The ACTU will today urge Parliament to reject a bill that would strip penalty rates from up to 500,000 workers in businesses with less than 20 employees.
ACTU president Ged Kearney said new Australian Bureau of Statistics data showing a continuing fall in wages share in the food and accommodation and retail sectors, showed why business’s attempts to cut penalty rates should be rejected.
The ACTU will today give evidence to a Senate Inquiry in Melbourne into the Bill, introduced by independent Senator Nick Xenophon.
Ms Kearney said the Bill was just one of several attempts underway to cut penalty rates and should be resisted by the Parliament.
“The business community justifies its push to get rid of penalty rates by saying they are making it unaffordable to hire workers,” Ms Kearney said.
‘The truth is that the share of business’s income going to wages in several key sectors has been falling in recent years.”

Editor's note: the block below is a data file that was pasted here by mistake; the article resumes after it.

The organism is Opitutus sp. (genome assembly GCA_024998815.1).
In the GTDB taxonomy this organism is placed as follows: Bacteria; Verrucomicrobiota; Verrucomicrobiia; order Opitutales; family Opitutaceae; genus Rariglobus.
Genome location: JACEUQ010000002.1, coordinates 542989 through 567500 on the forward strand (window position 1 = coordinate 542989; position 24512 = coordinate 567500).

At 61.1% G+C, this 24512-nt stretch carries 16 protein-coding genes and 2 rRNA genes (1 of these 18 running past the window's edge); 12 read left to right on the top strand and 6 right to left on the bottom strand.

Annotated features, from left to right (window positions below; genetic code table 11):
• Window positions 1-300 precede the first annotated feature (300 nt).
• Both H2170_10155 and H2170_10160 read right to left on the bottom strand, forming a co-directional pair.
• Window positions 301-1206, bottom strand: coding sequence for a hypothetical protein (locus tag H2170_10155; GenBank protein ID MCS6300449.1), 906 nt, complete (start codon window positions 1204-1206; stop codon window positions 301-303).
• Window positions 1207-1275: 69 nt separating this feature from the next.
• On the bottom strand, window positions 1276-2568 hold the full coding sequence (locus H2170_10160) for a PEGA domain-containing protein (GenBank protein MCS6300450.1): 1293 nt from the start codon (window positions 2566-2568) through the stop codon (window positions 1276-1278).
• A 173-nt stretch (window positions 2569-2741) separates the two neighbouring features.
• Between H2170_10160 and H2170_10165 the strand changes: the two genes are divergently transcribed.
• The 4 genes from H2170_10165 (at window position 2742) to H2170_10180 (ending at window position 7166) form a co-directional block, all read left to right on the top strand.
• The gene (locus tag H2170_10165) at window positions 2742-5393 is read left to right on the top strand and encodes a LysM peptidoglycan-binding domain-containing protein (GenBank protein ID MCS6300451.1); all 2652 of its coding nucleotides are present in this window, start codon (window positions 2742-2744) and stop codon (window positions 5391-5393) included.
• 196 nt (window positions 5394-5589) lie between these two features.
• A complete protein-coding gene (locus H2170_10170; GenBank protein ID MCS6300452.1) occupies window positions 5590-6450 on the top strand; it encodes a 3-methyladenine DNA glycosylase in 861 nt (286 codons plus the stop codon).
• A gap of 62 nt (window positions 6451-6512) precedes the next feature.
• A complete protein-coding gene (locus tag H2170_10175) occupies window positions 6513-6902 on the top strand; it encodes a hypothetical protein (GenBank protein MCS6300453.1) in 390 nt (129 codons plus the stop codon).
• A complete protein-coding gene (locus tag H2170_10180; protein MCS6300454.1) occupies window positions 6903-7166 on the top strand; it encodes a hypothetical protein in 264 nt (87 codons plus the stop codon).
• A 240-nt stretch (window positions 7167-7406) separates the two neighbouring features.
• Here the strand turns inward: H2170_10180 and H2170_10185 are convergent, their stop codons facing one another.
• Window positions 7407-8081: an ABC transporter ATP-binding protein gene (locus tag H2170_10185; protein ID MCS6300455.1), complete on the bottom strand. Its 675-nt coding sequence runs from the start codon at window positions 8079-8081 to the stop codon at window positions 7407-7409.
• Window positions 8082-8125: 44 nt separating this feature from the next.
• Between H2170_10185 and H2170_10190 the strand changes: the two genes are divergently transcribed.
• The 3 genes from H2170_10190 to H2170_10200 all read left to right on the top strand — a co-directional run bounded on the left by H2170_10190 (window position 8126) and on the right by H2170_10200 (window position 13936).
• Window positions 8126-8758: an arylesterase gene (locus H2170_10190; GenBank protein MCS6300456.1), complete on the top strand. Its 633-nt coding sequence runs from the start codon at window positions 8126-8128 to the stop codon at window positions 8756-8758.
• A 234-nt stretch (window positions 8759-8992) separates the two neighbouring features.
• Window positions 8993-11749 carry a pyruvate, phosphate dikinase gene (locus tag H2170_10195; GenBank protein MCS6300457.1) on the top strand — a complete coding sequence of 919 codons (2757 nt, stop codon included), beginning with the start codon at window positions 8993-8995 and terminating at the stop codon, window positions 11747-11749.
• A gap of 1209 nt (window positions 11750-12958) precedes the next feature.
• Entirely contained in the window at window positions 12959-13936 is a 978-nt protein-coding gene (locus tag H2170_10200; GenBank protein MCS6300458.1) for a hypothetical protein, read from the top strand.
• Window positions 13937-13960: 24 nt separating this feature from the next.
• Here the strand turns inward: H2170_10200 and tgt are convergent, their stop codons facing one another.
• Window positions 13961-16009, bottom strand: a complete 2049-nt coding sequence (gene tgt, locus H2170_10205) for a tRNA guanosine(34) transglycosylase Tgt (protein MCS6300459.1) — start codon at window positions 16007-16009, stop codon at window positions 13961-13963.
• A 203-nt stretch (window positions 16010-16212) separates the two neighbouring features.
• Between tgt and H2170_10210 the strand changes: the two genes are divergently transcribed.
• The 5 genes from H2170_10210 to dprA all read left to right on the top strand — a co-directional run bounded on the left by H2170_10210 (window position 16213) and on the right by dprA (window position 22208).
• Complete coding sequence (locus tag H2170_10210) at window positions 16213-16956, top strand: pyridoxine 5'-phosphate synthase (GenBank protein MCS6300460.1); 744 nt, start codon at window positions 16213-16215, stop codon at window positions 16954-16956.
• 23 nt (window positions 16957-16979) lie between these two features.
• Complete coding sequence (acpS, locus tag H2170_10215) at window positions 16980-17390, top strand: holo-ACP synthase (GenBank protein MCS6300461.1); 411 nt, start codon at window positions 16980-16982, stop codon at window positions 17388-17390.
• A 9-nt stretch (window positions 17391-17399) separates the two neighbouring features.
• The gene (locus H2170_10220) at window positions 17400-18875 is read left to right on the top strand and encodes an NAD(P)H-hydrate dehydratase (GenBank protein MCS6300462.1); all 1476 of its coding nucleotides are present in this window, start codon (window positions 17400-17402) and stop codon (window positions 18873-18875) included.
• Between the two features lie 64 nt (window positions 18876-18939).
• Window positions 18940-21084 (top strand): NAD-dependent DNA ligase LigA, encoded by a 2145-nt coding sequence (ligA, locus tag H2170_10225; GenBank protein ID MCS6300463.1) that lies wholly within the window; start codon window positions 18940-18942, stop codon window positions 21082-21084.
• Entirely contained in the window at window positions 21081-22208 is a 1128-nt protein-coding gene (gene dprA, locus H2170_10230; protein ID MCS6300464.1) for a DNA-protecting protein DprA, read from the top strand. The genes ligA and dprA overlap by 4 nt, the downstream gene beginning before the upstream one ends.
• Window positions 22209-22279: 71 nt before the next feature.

Total wages share in food and accommodation has dropped from 68.3% in 2010-11 to 67.6% in 2011-12, down from the high of 78.6 per cent in 1996-97.
In retail, the wages share fell from 69% in 2010-11 to 66.9% in 2011-12, the lowest since 2006-07.
“If passed Senator Xenophon’s bill would be an immediate pay cut for up to 500,000 workers – half of whom are on the minimum award wage,” Ms Kearney said.
“The financial pressures on working Australians are as great today as they have ever been. Penalty rates have existed for decades to compensate award-reliant workers for the effects that working unsociable hours have on health, family and social life.
“They are a fair recognition of what workers are required to sacrifice to keep businesses running on week-ends and public holidays.”
“For low-paid workers, penalty rates can be the extra money that allows them to pay rent and bills.”
Ms Kearney said that Senator Xenophon’s bill was just one part of the attack on penalty rates and that employer groups had lodged more than 20 submissions to the Fair Work Act review arguing they should be reduced or scrapped in fast food, retail, hospitality, restaurant and tourism industries.
These include calls from the National Retail Association for week-end penalty rates to be removed in the fast food industry, and the Restaurant and Catering Association arguing that penalties should only apply in restaurants after an employee has worked six consecutive days.
“There is clearly a concerted push to reduce penalty rates, despite the fact there is no evidence this will create new jobs, and plenty of evidence it will hurt low-paid workers,” Ms Kearney said.